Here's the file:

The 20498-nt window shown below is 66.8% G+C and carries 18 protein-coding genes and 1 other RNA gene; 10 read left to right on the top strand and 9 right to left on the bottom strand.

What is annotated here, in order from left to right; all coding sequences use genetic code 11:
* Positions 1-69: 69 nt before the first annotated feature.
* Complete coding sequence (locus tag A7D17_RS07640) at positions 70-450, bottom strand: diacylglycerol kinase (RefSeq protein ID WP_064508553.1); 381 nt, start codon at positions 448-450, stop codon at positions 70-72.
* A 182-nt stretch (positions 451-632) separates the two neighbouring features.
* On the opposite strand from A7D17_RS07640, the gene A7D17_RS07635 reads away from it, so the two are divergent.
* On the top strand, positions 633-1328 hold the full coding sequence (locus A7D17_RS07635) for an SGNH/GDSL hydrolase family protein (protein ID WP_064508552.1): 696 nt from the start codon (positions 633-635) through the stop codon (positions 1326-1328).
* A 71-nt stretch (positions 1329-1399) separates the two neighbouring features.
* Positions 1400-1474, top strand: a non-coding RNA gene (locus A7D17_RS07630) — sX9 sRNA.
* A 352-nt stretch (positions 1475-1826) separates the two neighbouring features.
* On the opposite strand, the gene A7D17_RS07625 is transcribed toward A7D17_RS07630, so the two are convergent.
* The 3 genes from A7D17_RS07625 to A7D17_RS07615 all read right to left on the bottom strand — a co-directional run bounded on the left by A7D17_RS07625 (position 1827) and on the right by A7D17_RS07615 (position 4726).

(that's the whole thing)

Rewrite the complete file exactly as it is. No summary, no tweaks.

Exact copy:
The 20498-nt window shown below is 66.8% G+C and carries 18 protein-coding genes and 1 other RNA gene; 10 read left to right on the top strand and 9 right to left on the bottom strand.

What is annotated here, in order from left to right; all coding sequences use genetic code 11:
* Positions 1-69: 69 nt before the first annotated feature.
* Complete coding sequence (locus tag A7D17_RS07640) at positions 70-450, bottom strand: diacylglycerol kinase (RefSeq protein ID WP_064508553.1); 381 nt, start codon at positions 448-450, stop codon at positions 70-72.
* A 182-nt stretch (positions 451-632) separates the two neighbouring features.
* On the opposite strand from A7D17_RS07640, the gene A7D17_RS07635 reads away from it, so the two are divergent.
* On the top strand, positions 633-1328 hold the full coding sequence (locus A7D17_RS07635) for an SGNH/GDSL hydrolase family protein (protein ID WP_064508552.1): 696 nt from the start codon (positions 633-635) through the stop codon (positions 1326-1328).
* A 71-nt stretch (positions 1329-1399) separates the two neighbouring features.
* Positions 1400-1474, top strand: a non-coding RNA gene (locus A7D17_RS07630) — sX9 sRNA.
* A 352-nt stretch (positions 1475-1826) separates the two neighbouring features.
* On the opposite strand, the gene A7D17_RS07625 is transcribed toward A7D17_RS07630, so the two are convergent.
* The 3 genes from A7D17_RS07625 to A7D17_RS07615 all read right to left on the bottom strand — a co-directional run bounded on the left by A7D17_RS07625 (position 1827) and on the right by A7D17_RS07615 (position 4726).